You can’t walk into a classroom without hope that things can be better. You have to hope that, by your hard work and your vision, every person in that classroom can be better tomorrow than they were today. I think that we need more hard work and more vision in politics.
  • Invest in Education

    As a teacher, I know we have some of the best local schools and the most dedicated educators in the state. But our schools succeed even though our government has consistently failed them, treating teachers like enemies and schools like factories. I know our teachers, and I know our schools. They deserve better. Our schools shape our future. Schools teach us new skills, but they also help us meet new challenges, and they encourage us to engage with people who don’t look like us. Our children are entering a world unlike the one we grew up in, where they will meet a wider variety of people and more frequently change jobs. We need an education that can teach our young people to become versatile citizens. The legislature funds our schools like we’re a small town, and we aren’t anymore. I will work to fund our schools appropriately and honestly so that our children get the attention they deserve. We need smaller class sizes. We need additional support staff so that our young people receive the guidance that they need. And I will work to energize how we teach citizenship in our public schools by creating a Congress in the School program and helping our kids become better communicators. We need better schools for a healthier community and a better democracy.
  • Address our Healthcare Crisis

    Our current approach to healthcare fails too many Minnesotans. It’s too expensive and too complicated. Some might say that we should let the market figure it out. We tried that; it doesn’t work. But bad policy creates some of the issues that cause healthcare to be expensive, so we need good policy to fix the problem. A healthcare system that only benefits the healthy and wealthy is morally wrong, and it’s not going to work. We can’t wait for the federal government to solve our healthcare crisis. Given our political climate, we need to make a number of improvements on the state level immediately, like strengthening and expanding the public option right here in Minnesota. We deserve better and more affordable healthcare. That includes commonsense legislation like the Alec Smith Emergency Insulin Act, which ensures Minnesotans who struggle to afford insulin can still get it. Our current Senator wasted a lot of time voting against this bill before he eventually got on board when his party bosses told him to; I know we can do better.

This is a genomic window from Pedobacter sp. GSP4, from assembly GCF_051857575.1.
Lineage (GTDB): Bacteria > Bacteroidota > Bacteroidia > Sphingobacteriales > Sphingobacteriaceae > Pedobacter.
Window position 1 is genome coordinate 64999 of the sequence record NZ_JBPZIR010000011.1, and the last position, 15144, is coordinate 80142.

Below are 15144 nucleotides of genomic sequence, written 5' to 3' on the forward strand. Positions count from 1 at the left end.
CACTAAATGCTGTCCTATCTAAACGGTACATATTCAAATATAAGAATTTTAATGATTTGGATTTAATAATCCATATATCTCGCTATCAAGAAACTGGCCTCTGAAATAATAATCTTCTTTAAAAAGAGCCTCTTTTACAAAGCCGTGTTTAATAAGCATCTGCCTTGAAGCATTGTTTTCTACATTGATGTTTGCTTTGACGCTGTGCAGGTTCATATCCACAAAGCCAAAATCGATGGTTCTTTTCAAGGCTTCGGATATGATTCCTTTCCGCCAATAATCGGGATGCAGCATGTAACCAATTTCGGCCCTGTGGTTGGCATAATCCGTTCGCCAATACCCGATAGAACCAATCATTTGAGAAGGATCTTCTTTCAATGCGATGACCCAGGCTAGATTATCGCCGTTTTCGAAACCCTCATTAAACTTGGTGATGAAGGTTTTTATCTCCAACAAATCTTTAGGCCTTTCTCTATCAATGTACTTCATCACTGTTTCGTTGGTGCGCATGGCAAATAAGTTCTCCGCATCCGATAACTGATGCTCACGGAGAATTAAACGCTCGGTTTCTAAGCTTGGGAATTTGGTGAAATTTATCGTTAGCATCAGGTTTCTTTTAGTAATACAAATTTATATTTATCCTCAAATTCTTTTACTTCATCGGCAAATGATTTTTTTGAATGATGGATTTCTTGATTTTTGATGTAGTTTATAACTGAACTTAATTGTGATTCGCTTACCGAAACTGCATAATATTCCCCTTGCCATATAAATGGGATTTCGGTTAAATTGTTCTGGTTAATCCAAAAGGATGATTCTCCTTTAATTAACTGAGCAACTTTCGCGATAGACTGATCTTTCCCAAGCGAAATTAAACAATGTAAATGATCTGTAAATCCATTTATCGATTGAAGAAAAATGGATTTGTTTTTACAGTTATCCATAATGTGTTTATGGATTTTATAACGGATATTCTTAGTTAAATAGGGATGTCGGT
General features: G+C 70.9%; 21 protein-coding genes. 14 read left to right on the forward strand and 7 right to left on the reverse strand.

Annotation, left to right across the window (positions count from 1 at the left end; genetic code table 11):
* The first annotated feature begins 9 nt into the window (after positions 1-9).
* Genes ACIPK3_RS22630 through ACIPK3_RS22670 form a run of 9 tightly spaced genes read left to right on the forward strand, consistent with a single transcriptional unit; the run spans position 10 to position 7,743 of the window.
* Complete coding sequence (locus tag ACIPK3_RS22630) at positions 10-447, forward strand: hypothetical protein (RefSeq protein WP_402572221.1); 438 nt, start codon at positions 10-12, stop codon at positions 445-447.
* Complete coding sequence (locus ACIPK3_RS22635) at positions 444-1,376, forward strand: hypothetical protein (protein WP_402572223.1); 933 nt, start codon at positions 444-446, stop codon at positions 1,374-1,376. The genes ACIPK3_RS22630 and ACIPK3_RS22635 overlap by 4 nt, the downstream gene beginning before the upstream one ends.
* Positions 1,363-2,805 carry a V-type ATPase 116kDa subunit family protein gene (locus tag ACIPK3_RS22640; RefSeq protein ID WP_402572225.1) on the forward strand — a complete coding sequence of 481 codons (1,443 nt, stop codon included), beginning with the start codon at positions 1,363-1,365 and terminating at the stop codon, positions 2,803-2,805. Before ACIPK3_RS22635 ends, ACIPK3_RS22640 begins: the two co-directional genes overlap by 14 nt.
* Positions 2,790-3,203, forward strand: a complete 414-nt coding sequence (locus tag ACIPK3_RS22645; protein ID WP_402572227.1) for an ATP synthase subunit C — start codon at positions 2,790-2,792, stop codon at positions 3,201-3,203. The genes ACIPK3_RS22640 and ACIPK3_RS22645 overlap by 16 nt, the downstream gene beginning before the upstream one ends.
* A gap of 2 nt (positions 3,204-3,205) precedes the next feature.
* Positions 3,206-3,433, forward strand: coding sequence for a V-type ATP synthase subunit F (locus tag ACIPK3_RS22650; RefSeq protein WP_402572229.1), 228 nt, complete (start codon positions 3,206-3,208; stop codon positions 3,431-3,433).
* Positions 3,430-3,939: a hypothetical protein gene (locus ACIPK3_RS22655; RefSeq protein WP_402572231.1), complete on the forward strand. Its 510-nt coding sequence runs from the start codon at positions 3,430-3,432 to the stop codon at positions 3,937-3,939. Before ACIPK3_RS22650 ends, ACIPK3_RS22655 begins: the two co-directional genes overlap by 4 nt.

• Promote Economic Growth

    Economic inequality is not an issue only for those who suffer. When paychecks only cover the basics of survival, our neighbors can’t support their local businesses, and those businesses in turn can’t grow the way they should. In addition to being unfair and immoral, this disparity is bad for all of us. Recent business closings like those at Electrolux, Sears, and Herbergers have directly affected many of us: maybe we lost a job, maybe a friend lost a job, or maybe we have lost business because others are suffering. But this isn’t a trend in isolation: as we have faced these challenges, the poverty rate in the St. Cloud area has doubled, and 26% of our community now lives below the poverty line despite St. Cloud’s low unemployment rate. We need a new economy, one that is forward-looking and prepares for the future rather than simply reacts to change. We need to develop a business climate that builds on our strengths. We need jobs that supply a paycheck, but we also need jobs that allow people to improve their standard of living, jobs that create hope for promotion and social mobility. Quality of life is as important as quantity of profit. We can’t have one without the other. To accomplish this, we must build and maintain good roads, bridges, and transit to help grow jobs and a sense of community, incentivize entrepreneurship, and provide broadband to all of us. We need jobs that grow the middle class and allow our children to find opportunity here.
  • Establish Sustainable Climate Practices